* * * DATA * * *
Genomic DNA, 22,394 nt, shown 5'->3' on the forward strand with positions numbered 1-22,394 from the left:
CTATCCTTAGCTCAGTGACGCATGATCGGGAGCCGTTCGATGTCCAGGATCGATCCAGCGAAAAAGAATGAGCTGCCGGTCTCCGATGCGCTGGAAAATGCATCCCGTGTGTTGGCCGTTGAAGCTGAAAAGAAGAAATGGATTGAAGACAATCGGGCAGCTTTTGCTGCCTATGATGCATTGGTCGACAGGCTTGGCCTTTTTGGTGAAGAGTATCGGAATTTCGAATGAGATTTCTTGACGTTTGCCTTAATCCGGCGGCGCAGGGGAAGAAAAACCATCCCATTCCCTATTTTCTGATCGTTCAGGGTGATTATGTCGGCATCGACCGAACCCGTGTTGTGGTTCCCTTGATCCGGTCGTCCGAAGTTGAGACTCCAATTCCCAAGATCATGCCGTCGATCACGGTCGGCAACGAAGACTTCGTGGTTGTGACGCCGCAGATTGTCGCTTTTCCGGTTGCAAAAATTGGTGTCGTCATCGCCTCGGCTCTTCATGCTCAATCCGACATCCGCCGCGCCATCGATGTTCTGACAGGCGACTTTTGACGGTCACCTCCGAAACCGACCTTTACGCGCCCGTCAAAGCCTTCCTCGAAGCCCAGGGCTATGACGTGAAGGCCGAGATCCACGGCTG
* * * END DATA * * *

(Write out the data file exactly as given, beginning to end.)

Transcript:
Genomic DNA, 22,394 nt, shown 5'->3' on the forward strand with positions numbered 1-22,394 from the left:
CTATCCTTAGCTCAGTGACGCATGATCGGGAGCCGTTCGATGTCCAGGATCGATCCAGCGAAAAAGAATGAGCTGCCGGTCTCCGATGCGCTGGAAAATGCATCCCGTGTGTTGGCCGTTGAAGCTGAAAAGAAGAAATGGATTGAAGACAATCGGGCAGCTTTTGCTGCCTATGATGCATTGGTCGACAGGCTTGGCCTTTTTGGTGAAGAGTATCGGAATTTCGAATGAGATTTCTTGACGTTTGCCTTAATCCGGCGGCGCAGGGGAAGAAAAACCATCCCATTCCCTATTTTCTGATCGTTCAGGGTGATTATGTCGGCATCGACCGAACCCGTGTTGTGGTTCCCTTGATCCGGTCGTCCGAAGTTGAGACTCCAATTCCCAAGATCATGCCGTCGATCACGGTCGGCAACGAAGACTTCGTGGTTGTGACGCCGCAGATTGTCGCTTTTCCGGTTGCAAAAATTGGTGTCGTCATCGCCTCGGCTCTTCATGCTCAATCCGACATCCGCCGCGCCATCGATGTTCTGACAGGCGACTTTTGACGGTCACCTCCGAAACCGACCTTTACGCGCCCGTCAAAGCCTTCCTCGAAGCCCAGGGCTATGACGTGAAGGCCGAGATCCACGGCTG